MISHNAS V., VI., and VII. If five courts open into each other and an alley, if they combined both the courts and the alley, or only one of these. How Samuel was asked a question and answered with silence. Does the silence signify acquiescence? If two courts were one within the other, and all the inmates or one forgot to make an Erub; if the courts were the property of an individual. If an Erub was placed in the outer court and one of the inmates either of the outer or inner forgot to join in an Erub, carrying is prohibited; and how if it was placed in one of the inner courts? If there was a third court between the two, also belonging to an individual, is it permitted to carry in any of the three? 170-178
MISHNAS I., II., III., and IV. If there be an aperture, four spans square, etc., between two courts. If in the attic of a house there was a hole for the purpose of fastening a ladder therein, should the house be considered solid? If there be a wall ten spans high and four spans wide between two courts. If a man comes to diminish the size of the wall referred to in the Mishna. An Egyptian ladder does not diminish a wall, but a ladder of Tyre does. If one erected two benches, one above the other, at the foot of a wall. What is the law if several pegs be placed on the pillar in question? I have a tradition that a ladder standing straight against a wall also diminishes its size. What is the law if a man used a tree, which grew right at the wall, for a ladder? If two courts are separated by a ditch, ten spans deep and four wide. “Thou wouldst prove a contradiction from a law pertaining to uncleanness to a Sabbath-law?” If there be between two courts a straw-rick, ten spans high. If a house which was filled with straw stand between two courts? 179-189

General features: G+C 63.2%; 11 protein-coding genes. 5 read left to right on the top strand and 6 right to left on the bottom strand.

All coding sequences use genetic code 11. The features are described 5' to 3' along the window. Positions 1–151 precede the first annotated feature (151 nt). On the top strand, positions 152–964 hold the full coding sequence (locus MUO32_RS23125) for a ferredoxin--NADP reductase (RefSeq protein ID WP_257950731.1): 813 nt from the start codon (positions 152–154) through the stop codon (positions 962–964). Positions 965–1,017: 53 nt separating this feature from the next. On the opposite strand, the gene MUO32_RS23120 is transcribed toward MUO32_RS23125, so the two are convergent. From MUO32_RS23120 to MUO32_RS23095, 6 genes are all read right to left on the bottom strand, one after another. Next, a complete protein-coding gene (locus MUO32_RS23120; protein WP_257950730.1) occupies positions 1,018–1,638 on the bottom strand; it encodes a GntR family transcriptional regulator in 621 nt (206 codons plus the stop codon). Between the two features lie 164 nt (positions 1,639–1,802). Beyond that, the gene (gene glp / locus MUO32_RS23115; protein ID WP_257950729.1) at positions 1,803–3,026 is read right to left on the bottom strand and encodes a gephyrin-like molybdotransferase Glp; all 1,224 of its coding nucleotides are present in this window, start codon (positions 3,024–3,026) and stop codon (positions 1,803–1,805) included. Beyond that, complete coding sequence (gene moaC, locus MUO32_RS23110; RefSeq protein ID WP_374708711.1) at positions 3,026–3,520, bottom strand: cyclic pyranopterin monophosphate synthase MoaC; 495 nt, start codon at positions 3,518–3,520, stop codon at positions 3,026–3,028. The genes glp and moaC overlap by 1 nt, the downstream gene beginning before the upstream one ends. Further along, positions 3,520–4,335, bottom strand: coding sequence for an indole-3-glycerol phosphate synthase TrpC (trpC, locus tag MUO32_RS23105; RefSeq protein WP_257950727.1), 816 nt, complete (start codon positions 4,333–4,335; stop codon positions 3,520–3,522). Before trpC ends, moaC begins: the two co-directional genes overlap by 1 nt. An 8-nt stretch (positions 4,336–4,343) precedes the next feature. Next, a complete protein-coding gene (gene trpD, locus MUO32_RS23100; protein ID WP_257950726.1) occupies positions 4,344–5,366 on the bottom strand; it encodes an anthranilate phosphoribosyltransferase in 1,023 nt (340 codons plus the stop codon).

MISHNAS V., VI., VII., and VIII. How are alleys to be combined? If alleys or legal limits are combined. Whether a transfer of ownership is necessary in case of Erubin of cooked articles. R. Zera was asked whether it may be rented from the man’s wife. Note about a misprint that has existed since the Talmud has been published and reprinted. If the quantity of food required for the combination becomes diminished. How much is this legal quantity. Eighteen dried figs are sufficient for two meals. The Erub of courts or combination of alleys may be effected with all kinds of nutriment except water and salt. Is it permitted to make an Erub with bread made of rice or millet? A man may give money to the wine-seller or baker in order to acquire the right to join in the Erub. About a Meshikha to a sale and its explanation. If additional inhabitants came into the alley, the right of possession must be transferred to them, 189-197
MISHNAS I., II., and III. How are the legal limits to be combined? A child that is only six years old may go out in the legal limits which have been combined by its mother. How much is the legal quantity of food required to effect the combination of limits? Note about coins and measures mentioned in the Tract. If the inhabitants of a court and balcony should have forgotten to combine an Erub. If there were three ruins between two houses, each house may use the adjoining ruin by throwing therein, except the middle one (with illustrations), 198-204